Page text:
TZL 1345

T R E N D L I N E S Value per net service revenue M a y 1 8 , 2 0 2 0 , I s s u e 1 3 4 5 W W W . T H E Z W E I G L E T T E R . C O M

Though the immediate impact of COVID-19 is bleak, there is reason to see the foundation forming for a different type of AEC firm. Opportunity in crisis

In Zweig Group’s 2020 Valuation Report of AEC Firms , valuation ratios were analyzed by firm staff size over the last three years. In relation to value per net service revenue, we see that firms see a general increase in value with growing staff size. The median value for firms with less than 25 employees was 0.54, meaning that they were valued at around 54 percent of their annual NSR.

T he true worth of any profession or business – including the AEC industry – is revealed in a crisis. We have seen the AEC industry make itself suddenly more relevant to societal and environmental issues, and there’s opportunity in this circumstance. For an industry that has acknowledged reluctance to change and suffered from analysis paralysis, I think it’s worth calling out as an advisor to this space that this is no longer consistent with my experience. Leaders in the AEC industry have responded brilliantly; it is incredible to see how the firms that we talk to are not just open to change but are functioning as strategic change agents and making decisions without the benefit of research and information to rely upon. Firm leaders have been thrown into turmoil and have resoundingly risen to the occasion. With this acknowledgment is coupled a plea to stop exhibiting the behaviors that have led to the stereotype of the AEC industry as one that is resolutely behind the times. The business case has been made that your employees are resilient, dynamic, and able to work differently than we believed they could. It will soon be time to make decisions about what this means for your organization, rather than a circumstance we have had to adapt to, and a chance to reassess our comfort level working on teams with asynchronous schedules and delivering projects in a flexible environment. Not only in terms of workplace practices, but also the role of A/E professionals is so very relevant at this very moment. The national spotlight is shining on thought leaders in architecture, urban planning, environmental consulting, and engineering. That “seat at the table” that we have sought out collectively is in front of us, in interviews from Forbes to talking heads in the news on subjects from public health to development to education. For many, it may feel like the first time the AEC industry has been considered “essential.” Though the immediate impact in many AEC firms is bleak in market sectors and geographies that have been hit the hardest by COVID-19, and the daily news of layoffs is not encouraging, there is reason to see the foundation forming for a different type of AEC firm. To follow the money: the massive spike in M&A interest in AEC from private equity recently is evidence that we have far too long undervalued our time, expertise, and services, and therefore our companies, too. This is the time to reframe the value proposition for the design industry. If we intend to bounce back and recover “stronger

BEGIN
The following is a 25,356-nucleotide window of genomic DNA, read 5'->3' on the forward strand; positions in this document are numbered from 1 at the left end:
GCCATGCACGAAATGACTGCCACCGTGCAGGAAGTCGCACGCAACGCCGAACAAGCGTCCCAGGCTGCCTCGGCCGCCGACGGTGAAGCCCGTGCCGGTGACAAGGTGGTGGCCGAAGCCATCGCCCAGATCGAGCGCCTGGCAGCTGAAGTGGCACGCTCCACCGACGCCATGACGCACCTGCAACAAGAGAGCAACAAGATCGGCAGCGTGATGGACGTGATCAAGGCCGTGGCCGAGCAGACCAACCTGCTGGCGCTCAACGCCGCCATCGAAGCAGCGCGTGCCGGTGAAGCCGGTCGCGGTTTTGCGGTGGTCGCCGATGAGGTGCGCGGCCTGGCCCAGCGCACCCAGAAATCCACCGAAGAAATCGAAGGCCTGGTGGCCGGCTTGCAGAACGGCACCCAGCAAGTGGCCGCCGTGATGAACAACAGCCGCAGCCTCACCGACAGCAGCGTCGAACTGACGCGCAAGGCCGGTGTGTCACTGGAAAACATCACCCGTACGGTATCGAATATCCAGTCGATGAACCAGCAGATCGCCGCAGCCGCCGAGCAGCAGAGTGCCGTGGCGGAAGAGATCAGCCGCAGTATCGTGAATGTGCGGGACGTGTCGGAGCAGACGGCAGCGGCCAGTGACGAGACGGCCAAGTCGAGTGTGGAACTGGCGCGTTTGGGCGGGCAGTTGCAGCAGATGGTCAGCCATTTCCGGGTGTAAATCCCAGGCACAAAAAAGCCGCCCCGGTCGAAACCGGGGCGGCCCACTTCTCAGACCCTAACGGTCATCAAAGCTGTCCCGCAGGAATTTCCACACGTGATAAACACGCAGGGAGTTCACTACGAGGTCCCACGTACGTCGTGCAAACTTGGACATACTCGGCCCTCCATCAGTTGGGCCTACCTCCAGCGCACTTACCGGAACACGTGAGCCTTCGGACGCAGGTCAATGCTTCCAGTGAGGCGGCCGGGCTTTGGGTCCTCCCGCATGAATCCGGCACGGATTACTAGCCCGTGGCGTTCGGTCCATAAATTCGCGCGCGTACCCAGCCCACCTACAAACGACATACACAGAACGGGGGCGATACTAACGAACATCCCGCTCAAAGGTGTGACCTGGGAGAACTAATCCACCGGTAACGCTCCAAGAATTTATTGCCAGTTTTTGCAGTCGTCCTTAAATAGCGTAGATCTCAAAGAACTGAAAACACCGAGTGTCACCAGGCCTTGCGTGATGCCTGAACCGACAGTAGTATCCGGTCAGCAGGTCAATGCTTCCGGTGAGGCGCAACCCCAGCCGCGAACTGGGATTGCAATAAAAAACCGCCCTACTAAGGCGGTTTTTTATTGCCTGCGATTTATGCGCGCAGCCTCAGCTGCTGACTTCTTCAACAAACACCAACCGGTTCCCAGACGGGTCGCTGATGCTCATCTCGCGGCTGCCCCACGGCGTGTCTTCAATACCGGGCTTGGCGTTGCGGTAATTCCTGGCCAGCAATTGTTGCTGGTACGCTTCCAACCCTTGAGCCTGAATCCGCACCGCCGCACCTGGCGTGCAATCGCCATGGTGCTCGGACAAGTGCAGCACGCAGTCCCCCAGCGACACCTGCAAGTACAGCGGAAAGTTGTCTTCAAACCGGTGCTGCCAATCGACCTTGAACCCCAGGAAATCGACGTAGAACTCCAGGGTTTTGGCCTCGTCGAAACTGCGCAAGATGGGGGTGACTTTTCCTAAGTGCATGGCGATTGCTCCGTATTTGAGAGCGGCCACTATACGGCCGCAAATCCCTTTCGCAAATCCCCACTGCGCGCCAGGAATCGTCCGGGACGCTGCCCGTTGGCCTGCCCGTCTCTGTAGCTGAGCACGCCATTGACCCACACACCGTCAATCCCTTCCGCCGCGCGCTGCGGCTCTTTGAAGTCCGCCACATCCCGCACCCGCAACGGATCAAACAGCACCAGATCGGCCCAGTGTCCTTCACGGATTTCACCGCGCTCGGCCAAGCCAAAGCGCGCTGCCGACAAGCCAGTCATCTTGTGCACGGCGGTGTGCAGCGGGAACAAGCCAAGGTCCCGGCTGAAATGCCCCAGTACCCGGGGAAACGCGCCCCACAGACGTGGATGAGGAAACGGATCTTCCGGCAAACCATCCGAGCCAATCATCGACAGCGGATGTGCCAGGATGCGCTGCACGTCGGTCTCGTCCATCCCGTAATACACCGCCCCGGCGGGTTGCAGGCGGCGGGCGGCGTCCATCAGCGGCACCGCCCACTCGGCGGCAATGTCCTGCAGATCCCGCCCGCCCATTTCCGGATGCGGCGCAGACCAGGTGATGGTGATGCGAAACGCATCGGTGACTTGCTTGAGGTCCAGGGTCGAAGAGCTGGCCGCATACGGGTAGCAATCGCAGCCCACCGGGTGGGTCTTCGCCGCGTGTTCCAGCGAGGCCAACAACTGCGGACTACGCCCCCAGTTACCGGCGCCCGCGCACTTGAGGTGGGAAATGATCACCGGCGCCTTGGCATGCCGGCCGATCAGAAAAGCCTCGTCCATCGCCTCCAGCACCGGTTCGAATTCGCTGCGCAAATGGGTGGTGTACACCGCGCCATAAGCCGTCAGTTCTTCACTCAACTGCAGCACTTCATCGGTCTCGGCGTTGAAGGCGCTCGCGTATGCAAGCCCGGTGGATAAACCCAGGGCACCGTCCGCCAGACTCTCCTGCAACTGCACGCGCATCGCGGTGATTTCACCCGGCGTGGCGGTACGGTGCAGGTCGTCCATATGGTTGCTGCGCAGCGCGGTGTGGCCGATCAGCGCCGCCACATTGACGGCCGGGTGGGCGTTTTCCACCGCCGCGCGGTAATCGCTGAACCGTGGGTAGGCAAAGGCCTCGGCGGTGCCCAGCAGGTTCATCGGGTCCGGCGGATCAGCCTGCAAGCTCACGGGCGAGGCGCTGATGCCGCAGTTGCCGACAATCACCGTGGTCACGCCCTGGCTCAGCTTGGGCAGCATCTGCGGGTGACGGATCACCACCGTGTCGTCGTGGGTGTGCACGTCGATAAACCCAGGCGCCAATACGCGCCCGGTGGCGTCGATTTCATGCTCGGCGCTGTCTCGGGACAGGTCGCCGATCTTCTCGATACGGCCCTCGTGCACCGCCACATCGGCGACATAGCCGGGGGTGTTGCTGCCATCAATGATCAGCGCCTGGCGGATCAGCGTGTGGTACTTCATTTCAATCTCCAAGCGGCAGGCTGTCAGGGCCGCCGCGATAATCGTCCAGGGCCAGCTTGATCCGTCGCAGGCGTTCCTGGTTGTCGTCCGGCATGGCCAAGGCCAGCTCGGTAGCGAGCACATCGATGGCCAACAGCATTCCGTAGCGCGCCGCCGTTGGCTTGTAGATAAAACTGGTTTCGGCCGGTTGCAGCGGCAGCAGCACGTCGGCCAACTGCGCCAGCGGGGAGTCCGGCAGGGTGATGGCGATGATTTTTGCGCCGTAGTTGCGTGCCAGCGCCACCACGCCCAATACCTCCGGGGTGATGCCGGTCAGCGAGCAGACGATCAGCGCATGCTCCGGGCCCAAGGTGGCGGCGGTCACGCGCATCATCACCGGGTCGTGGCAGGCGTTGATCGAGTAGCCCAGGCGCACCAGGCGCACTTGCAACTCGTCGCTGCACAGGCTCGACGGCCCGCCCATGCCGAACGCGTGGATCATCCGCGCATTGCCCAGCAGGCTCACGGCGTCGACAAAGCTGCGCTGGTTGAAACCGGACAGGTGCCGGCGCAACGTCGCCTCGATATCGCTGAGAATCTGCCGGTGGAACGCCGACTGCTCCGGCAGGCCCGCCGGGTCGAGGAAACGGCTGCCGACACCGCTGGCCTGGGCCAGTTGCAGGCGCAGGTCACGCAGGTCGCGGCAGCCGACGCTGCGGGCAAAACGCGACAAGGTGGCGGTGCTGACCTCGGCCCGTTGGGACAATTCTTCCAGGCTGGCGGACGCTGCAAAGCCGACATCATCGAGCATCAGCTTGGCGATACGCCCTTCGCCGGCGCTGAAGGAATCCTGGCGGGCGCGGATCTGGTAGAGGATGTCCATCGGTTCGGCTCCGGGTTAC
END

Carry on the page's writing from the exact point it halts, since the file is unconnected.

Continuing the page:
Jamie Claire Kiser

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F I R M I N D E X Arup......................................................12

edg.........................................................6

FXCollaborative.....................................12

KS Associates, Inc..................................2

OZ Architecture.....................................10

Ware Malcomb........................................4

MO R E A R T I C L E S xz WILL SWEARINGEN: Kicking the can down the road Page 3 xz Investing in the future: John Meyer Page 6 xz MARK ZWEIG: What’s so great

about the A/E business? Page 9 xz DAN PISELLI: Architects as advocates Page 11

See JAMIE CLAIRE KISER, page 2

T H E V O I C E O F R E A S O N F O R T H E A E C I N D U S T R Y

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